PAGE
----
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The Daily Tar Heel

Panel Discusses Institutional Racism

UNC's Freedom Legacy Project and the Campus Y sponsored an open panel discussion challenging the issue and its place on campus.

Panelists including student organizer Erica Smiley, community activist Fred Battle, former Black Cultural Center member Michelle Cottman, former Student Congress Speaker Pro Tem Sandi Chapman and women's studies Professor Rashmi Varma assembled to encourage discussion and dialogue about this often overlooked issue.

"Racism has been plaguing our campus ever since it has been around," said project member Jermain Reeves. "We want to encourage dialogue discussion about (institutional racism)."

Smiley started off the discussion and said that society expects less from people of color and that blacks should fight for justice instead of trying to assimilate into society. "I think this is about liberation because we are reclaiming what we had all along."

Chapman introduced the idea of white privilege. She said white privilege is an unclaimed privilege that whites simply have because of the color of their skin. "White people don't understand that institutional racism and white privilege are mutually perpetuating," she said. "Being and looking white is privileged."

She also said it is not enough for whites to say they are not racist because as a white person, one benefits from racism. "You have to be anti-racist, not just saying that you have black friends."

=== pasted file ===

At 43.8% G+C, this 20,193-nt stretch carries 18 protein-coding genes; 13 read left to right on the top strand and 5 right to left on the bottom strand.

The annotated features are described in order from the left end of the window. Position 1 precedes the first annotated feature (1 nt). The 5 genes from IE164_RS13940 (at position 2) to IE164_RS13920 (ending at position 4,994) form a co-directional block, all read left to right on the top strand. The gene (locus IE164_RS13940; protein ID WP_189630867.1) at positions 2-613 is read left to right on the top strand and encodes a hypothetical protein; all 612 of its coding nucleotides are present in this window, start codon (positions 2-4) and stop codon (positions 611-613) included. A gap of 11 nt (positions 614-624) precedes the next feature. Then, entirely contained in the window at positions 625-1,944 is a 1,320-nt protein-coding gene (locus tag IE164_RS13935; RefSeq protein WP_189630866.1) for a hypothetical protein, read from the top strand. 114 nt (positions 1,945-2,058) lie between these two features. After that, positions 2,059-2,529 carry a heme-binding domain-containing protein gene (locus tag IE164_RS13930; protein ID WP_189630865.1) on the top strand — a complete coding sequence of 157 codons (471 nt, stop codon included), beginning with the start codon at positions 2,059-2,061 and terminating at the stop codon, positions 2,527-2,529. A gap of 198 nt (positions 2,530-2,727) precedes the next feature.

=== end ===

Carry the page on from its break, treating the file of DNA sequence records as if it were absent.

Cottman said there is a misconception that the Chapel Hill area is affluent, diverse and tolerant. But she said she had to sacrifice and fight to have the same opportunities that white students had on campus. She encouraged blacks to build a coalition with other organizations outside of the University.

Varma also said the combination of different ethnicities does not equate to diversity on campus because students of color still struggle to receive the same privileges. "Can diversity ever include justice?" she asked.

Battle expressed his concern that some of the country's founders, such as black slaves, have never received recognition for their achievements. "You would think that since times have changed, things would change," he said.

Pressing issues such as affirmative action, reparations for slavery and racial profiling were also brought up during the discussion.

Overall, the panelists agreed that to tackle the racism issue, students must come together, stand strong, engage in open debate and take leadership on campus.

"The only way someone can ride your back is if it is bent," Battle said. "Stand up for what you believe in."

The University Editor can be reached at udesk@unc.edu.

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